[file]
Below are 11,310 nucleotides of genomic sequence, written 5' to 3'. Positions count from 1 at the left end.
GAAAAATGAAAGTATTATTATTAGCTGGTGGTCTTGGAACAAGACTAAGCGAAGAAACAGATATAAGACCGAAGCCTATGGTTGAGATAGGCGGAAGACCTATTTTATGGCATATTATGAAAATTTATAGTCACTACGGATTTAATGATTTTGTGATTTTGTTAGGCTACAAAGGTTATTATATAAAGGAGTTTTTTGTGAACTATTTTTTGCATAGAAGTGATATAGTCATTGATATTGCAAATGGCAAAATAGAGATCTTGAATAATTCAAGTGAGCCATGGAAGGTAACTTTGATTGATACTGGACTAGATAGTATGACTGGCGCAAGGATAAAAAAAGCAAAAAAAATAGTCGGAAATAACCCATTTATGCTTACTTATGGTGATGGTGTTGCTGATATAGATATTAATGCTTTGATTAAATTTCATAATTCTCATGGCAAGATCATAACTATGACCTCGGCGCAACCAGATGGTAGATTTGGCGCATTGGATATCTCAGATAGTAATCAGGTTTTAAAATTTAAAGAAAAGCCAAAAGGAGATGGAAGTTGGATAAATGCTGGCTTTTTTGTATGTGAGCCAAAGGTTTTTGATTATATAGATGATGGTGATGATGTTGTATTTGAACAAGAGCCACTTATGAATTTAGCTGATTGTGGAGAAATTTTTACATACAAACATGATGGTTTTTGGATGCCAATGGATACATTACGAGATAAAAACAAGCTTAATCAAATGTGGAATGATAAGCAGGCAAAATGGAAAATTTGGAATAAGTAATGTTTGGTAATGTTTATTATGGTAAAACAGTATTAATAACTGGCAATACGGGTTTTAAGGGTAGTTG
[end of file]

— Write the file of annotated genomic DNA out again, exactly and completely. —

Below are 11,310 nucleotides of genomic sequence, written 5' to 3'. Positions count from 1 at the left end.
GAAAAATGAAAGTATTATTATTAGCTGGTGGTCTTGGAACAAGACTAAGCGAAGAAACAGATATAAGACCGAAGCCTATGGTTGAGATAGGCGGAAGACCTATTTTATGGCATATTATGAAAATTTATAGTCACTACGGATTTAATGATTTTGTGATTTTGTTAGGCTACAAAGGTTATTATATAAAGGAGTTTTTTGTGAACTATTTTTTGCATAGAAGTGATATAGTCATTGATATTGCAAATGGCAAAATAGAGATCTTGAATAATTCAAGTGAGCCATGGAAGGTAACTTTGATTGATACTGGACTAGATAGTATGACTGGCGCAAGGATAAAAAAAGCAAAAAAAATAGTCGGAAATAACCCATTTATGCTTACTTATGGTGATGGTGTTGCTGATATAGATATTAATGCTTTGATTAAATTTCATAATTCTCATGGCAAGATCATAACTATGACCTCGGCGCAACCAGATGGTAGATTTGGCGCATTGGATATCTCAGATAGTAATCAGGTTTTAAAATTTAAAGAAAAGCCAAAAGGAGATGGAAGTTGGATAAATGCTGGCTTTTTTGTATGTGAGCCAAAGGTTTTTGATTATATAGATGATGGTGATGATGTTGTATTTGAACAAGAGCCACTTATGAATTTAGCTGATTGTGGAGAAATTTTTACATACAAACATGATGGTTTTTGGATGCCAATGGATACATTACGAGATAAAAACAAGCTTAATCAAATGTGGAATGATAAGCAGGCAAAATGGAAAATTTGGAATAAGTAATGTTTGGTAATGTTTATTATGGTAAAACAGTATTAATAACTGGCAATACGGGTTTTAAGGGTAGTTG